logo



Lawmakers at odds on short-term rental bill

Xavier Smith • Apr 11, 2018 at 2:24 PM

State lawmakers will likely need a conference committee to work out differences between the two chambers on a bill aimed at short-term rentals in the state.

Sen. John Stevens, R-Huntingdon, and Rep. Cameron Sexton, R-Crossville, sponsor the legislation, known as the “Short Term Rental Unit Act,” which received approval in both chambers, but under different conditions.

The House version of the bill prevented local municipalities from banning future short-term rentals properties that did not feature the owner living on the property. The Senate version of the bill, approved last week, altered the language and allowed current properties to be grandfathered in if future local municipalities ban them. However, the grandfather clause would no longer apply to the property if there were a change in ownership.

The House voted Monday to reject the Senate version of the bill after many lawmakers said they felt too much power remained with municipalities to ban certain short-term rentals.

The two chambers must agree on a version of the bill before it heads to Gov. Bill Haslam’s desk.

The Wilson County Commission approved an amendment to its zoning regulations last month that effectively treat short-term residential rentals like bed-and-breakfast establishments.

The change would require property owners who rent their properties for short-term use – less than 30 days – to follow similar guidelines as bed-and-breakfast facilities. The change applies to Airbnb, VRBO and other similar rental services.

Through Airbnb and similar services, people can list, find and rent properties for set periods of time for a fraction of the price of most hotels. Typically, renters can rent rooms at the property rather than the entire estate.   

Those properties must have an on-site caretaker or on a premises within 10 miles of the facility, as well as contact information for the property owner or caretaker.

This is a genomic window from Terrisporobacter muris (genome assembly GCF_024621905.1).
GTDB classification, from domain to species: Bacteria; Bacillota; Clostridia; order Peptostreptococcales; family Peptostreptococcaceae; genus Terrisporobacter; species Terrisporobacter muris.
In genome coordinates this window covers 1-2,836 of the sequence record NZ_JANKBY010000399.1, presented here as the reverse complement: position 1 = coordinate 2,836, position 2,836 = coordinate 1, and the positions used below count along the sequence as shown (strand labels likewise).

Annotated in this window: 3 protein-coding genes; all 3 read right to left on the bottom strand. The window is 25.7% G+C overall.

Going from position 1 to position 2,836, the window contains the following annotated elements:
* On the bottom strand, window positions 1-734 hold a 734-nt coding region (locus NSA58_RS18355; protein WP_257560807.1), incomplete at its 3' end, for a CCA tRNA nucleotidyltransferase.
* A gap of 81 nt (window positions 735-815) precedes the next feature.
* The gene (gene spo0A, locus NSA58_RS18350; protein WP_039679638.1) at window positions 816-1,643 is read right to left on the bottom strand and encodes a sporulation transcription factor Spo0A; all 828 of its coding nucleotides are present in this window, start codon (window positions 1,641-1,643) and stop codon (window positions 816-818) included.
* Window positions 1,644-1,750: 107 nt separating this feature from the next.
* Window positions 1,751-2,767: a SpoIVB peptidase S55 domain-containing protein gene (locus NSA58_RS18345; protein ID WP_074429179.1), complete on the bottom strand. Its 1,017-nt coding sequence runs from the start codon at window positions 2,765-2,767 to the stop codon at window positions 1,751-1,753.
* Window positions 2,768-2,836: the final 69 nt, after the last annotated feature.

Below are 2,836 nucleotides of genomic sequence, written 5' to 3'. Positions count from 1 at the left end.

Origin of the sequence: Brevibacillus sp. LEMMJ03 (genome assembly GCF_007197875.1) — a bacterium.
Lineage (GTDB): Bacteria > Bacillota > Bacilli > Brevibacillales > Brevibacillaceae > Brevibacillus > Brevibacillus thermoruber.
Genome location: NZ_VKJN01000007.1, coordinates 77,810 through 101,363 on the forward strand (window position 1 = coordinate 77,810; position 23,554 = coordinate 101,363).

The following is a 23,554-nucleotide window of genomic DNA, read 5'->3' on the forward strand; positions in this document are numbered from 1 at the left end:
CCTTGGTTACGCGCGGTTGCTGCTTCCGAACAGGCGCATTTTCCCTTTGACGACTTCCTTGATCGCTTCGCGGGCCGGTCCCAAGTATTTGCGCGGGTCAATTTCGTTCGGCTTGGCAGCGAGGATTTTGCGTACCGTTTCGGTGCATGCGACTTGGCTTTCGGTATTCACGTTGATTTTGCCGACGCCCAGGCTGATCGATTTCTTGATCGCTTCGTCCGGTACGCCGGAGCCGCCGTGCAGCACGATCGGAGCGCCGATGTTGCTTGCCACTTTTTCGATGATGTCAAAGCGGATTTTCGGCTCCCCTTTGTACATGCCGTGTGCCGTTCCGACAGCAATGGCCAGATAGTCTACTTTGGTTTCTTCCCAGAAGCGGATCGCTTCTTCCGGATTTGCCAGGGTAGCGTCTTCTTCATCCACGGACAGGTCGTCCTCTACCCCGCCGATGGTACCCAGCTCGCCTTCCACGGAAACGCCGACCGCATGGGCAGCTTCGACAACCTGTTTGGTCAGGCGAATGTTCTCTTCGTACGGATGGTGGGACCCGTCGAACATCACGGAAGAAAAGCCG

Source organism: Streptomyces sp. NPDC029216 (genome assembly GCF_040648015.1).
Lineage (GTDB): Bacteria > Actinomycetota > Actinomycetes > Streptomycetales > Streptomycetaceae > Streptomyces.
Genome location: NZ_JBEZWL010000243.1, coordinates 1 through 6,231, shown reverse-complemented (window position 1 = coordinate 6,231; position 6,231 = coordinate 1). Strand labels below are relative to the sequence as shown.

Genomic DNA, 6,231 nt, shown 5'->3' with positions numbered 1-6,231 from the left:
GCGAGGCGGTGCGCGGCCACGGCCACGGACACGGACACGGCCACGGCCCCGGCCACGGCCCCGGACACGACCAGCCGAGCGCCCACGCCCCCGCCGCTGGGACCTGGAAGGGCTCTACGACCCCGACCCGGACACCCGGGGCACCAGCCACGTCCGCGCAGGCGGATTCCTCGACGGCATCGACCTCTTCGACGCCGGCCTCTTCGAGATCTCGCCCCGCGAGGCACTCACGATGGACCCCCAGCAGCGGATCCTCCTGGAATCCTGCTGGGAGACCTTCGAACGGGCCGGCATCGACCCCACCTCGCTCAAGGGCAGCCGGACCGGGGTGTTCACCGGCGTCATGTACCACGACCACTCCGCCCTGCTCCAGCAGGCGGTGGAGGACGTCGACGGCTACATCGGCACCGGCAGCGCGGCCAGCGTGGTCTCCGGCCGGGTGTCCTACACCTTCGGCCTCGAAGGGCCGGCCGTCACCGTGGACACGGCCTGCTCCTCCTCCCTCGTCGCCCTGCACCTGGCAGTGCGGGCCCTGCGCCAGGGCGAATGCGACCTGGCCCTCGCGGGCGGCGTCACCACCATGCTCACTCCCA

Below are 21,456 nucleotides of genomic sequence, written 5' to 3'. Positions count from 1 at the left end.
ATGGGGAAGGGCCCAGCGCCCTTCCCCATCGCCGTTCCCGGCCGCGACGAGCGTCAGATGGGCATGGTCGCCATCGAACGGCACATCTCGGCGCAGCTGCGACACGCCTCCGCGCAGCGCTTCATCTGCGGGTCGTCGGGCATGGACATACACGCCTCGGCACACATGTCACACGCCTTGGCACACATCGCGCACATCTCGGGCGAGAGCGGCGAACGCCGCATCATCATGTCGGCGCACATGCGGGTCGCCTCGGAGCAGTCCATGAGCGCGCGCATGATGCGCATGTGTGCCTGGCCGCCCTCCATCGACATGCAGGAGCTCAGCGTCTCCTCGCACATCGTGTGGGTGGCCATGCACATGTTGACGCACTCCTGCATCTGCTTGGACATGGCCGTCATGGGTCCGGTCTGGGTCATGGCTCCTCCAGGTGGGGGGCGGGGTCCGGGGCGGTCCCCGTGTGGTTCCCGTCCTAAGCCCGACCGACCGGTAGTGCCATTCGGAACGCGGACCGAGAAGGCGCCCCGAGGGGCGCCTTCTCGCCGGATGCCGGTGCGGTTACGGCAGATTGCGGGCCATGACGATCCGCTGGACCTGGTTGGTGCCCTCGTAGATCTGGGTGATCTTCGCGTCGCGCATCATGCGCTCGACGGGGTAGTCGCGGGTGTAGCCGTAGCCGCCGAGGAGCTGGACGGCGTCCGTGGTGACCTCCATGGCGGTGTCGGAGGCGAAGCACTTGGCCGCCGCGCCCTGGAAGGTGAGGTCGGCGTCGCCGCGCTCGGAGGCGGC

The facilities must also submit the information to the Wilson County Sheriff’s Office, building inspector’s office and Wilson County Emergency Management Agency.

Wilson County District 18 Commissioner Terry Muncher said he supported the change due to the presence of short-term property rentals in his district. Muncher said he typically gets a call every week about the establishments and could name a list of problems he’s encountered.

“One young couple brought to my attention – and I’d never thought of it. He said, ‘I have a 12-year-old daughter, and weekend to weekend, I never know who is going to be next door.’ That’s scary. I’m a parent, and that scares me,” Muncher said.

Muncher said he believes there should be more accountability for property owners who rent their properties on a short-term basis.

Wilson County Planning Department officials also discussed provisions relative to Airbnb and similar rentals in 2016 regarding noise.

Wilson County Planning Director Tom Brashear said noise complaints had increased around the time of discussion, particularly with vacation rental homes and Airbnb-style facilities.

Brashear said many of the county’s Airbnb-style properties are near the lakes, which attract people who may have business in Nashville, participate in local sporting events or want a vacation. 

Brashear said this year’s legislative action would determine how the county regulates short-term rentals.

“If this new law were passed, we would ask each operator that we receive complaints on to provide us some proof that they operated prior to that date, whatever it may be,” Brashear said.

Recommended for You

    Lebanon Democrat Videos